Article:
Rosetta was the first space mission to closely escort a comet on its journey around the Sun. Among the many discoveries made on comet 67P/Churyumov-Gerasimenko, Rosetta also achieved continued measurements of the surface temperature of a cometary nucleus with an unprecedented spatial resolution. The Visible and Infrared Thermal Imaging Spectrometer (VIRTIS) onboard the Rosetta orbiter captured infrared images of the comet’s nucleus, which were then turned into thermal maps. We were thus able to study changes in the nucleus temperature over almost two months in August and September 2014, about one year before the perihelion passage.
Our data analysis overall revealed that surface temperatures are the result of the chemical and physical state of the material closest to the surface, a few centimetres thick at most. Daytime and / or seasonal variations in temperature have a very limited influence on layers deeper than one meter. Despite the loss of gas and dust at each pass near the Sun, the inner part of the nucleus is therefore essentially primitive.
How did we get to this result?
First we measured the average temperature of the comet’s nucleus on its dayside. While the average surface temperature in this period was 213 K or -60°C, we came across specific points as warm as 230 K or -43°C, which corresponded to a pit, namely a sinking of the surface where the inner walls, reflecting the heat, give rise to a phenomenon called “self-heating”.
Comet 67P is very dark and reflects only 6% of sunlight. In the considered period, the comet was still far away from the Sun and the activity was relatively small, with no ice outcrops. Hence, we expected the temperature to approach a black-body law. Interestingly, analyzing the variability of temperature in several morphological regions of the comet’s nucleus, we realized that self-heating affects a particular macro-area, that is, the narrowing that connects the two lobes of the nucleus. Here the measured temperature values did not follow a black-body law, but were higher than expected. Assuming a surface dominated by dust in the uppermost surface layer as thick as a few millimetres, and a minimal sublimation of volatile materials, self-heating is due to surface roughness, which can be imagined as a random distribution of mini-concavities, such as dimples on a golf ball, scattered almost everywhere on the nucleus’ surface. In the narrowing, self-heating is enhanced by the prominent concave shape.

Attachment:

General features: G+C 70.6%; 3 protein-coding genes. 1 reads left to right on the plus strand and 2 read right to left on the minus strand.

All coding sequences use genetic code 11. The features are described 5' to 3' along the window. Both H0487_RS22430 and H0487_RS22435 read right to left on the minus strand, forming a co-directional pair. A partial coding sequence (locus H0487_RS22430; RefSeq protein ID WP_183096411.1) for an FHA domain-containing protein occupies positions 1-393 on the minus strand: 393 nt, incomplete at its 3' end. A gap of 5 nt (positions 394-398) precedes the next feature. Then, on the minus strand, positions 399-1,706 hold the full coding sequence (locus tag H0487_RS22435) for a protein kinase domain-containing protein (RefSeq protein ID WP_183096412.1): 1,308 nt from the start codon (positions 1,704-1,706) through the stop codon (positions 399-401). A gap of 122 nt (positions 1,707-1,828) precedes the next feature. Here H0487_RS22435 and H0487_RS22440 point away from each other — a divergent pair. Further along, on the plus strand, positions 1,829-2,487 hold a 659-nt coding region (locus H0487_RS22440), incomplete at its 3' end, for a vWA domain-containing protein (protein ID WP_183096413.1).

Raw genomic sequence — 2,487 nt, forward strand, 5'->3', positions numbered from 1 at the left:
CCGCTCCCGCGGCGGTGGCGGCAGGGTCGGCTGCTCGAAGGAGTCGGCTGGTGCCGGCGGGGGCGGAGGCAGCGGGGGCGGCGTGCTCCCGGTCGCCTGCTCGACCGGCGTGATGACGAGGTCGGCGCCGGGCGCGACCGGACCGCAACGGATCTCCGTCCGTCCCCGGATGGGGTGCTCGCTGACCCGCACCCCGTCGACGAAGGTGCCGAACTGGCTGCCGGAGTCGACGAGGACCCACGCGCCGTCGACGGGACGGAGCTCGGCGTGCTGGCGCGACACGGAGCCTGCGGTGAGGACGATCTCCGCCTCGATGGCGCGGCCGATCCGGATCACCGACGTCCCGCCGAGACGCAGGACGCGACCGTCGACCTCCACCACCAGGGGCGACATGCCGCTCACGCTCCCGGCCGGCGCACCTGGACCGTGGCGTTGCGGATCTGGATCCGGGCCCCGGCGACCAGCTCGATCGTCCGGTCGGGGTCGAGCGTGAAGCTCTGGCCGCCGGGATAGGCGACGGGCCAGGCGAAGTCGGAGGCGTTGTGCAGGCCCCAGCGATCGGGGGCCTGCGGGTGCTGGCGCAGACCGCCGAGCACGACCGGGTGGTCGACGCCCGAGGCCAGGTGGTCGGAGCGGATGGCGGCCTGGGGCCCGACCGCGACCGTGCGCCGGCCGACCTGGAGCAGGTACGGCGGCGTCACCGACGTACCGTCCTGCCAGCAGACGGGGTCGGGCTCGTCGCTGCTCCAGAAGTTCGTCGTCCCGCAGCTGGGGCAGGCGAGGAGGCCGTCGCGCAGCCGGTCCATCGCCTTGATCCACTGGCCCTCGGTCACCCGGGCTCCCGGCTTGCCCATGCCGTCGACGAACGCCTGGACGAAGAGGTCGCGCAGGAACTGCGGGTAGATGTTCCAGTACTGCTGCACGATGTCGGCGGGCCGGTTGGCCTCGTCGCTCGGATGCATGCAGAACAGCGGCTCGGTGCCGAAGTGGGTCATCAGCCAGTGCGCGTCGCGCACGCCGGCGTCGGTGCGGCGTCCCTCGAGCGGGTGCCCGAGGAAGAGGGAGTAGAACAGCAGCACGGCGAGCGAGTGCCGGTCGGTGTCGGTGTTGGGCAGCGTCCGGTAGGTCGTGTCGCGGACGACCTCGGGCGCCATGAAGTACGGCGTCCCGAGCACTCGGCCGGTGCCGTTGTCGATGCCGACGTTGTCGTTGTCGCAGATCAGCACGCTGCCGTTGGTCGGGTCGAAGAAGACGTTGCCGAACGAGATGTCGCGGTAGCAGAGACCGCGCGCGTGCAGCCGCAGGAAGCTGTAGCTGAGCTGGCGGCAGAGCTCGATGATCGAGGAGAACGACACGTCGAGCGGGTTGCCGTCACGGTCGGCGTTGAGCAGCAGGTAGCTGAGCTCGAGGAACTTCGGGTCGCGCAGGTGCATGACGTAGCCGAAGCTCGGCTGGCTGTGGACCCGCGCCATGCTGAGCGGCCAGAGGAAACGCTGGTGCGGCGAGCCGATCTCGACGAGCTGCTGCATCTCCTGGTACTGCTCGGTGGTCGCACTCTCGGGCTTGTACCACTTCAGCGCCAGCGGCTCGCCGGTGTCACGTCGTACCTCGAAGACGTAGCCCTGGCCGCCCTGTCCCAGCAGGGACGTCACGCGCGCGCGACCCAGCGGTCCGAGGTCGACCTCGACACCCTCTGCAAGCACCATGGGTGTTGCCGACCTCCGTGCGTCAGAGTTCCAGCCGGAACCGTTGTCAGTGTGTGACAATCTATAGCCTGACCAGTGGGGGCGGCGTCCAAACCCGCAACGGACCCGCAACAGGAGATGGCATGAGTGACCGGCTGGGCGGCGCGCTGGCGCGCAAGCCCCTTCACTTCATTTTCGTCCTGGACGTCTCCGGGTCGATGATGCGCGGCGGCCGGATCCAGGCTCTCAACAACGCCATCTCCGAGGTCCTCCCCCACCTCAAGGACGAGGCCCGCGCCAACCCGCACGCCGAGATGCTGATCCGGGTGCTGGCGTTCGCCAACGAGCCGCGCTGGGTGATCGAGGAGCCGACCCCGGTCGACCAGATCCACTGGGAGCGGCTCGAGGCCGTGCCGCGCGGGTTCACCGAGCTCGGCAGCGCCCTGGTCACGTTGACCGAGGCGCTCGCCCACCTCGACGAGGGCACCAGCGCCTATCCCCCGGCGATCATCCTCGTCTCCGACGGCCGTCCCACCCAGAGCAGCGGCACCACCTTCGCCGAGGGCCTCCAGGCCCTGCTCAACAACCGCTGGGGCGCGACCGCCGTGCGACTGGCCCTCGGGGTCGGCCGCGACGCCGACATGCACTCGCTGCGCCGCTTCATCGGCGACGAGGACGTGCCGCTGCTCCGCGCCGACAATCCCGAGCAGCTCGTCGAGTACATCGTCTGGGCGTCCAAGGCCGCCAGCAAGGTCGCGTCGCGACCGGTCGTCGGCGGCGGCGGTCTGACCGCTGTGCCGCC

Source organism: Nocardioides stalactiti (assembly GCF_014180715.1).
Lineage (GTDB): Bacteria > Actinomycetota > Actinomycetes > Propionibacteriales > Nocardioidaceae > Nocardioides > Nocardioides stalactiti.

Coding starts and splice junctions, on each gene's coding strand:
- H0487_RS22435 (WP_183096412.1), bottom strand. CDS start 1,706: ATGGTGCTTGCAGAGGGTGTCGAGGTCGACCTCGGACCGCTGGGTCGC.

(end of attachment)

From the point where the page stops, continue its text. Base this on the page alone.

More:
Comparison between surface temperature values as retrieved by VIRTIS on 22 August 2014 during a rotation of the nucleus of comet 67P (panel a), and surface temperature values simulated by a thermophysical model that assumes an uppermost surface layer dominated by dust, with minimal sublimation, projected onto a 3D digital shape model of the comet's nucleus (panel b). On the right, panel c displays the difference between the measured and predicted temperature values, with the green colour representing a substantial agreement. Note the prominent shadow casted by the small lobe on the big lobe of the nucleus during maximum insolation.
Another unprecedented measure of the comet 67P nucleus involved thermal stress due to sudden shadowing produced alternately by the two lobes on each other during the maximum daytime insolation. Such temperature variations are strong enough to induce very effective fragmentation of the surface material. Indeed, in this region the temperature differences measured over a few minutes exceed by tens of times those that usually occur on the dayside of the nucleus.
Finally, to better investigate seasonal temperature effects on the nucleus, we focused on a region called Imhotep, which is smooth on average and unaffected by substantial self-heating. Here we compared the observations of VIRTIS with those of the Microwave Instrument for the Rosetta Orbiter (MIRO) also carried onboard the Rosetta orbiter, and able of measuring temperature at greater depths. Imhotep’s observations obtained by VIRTIS and MIRO in August 2014 can be explained assuming a surface layer dominated by loose dust in the uppermost cm-thick layer. Imhotep was also observed eight months later, when the comet was much closer to the Sun. VIRTIS-derived temperatures were clearly higher, but less than expected in the case of a surface layer made of loose dust only. The explanation is that the composition in the uppermost cm-thick layer must have evolved through time, with an increasing amount of volatiles inducing an increasing degree of sublimation that in turn can decrease surface temperatures, compared to the case of a dust-only layer. These results are in excellent agreement with previously published papers.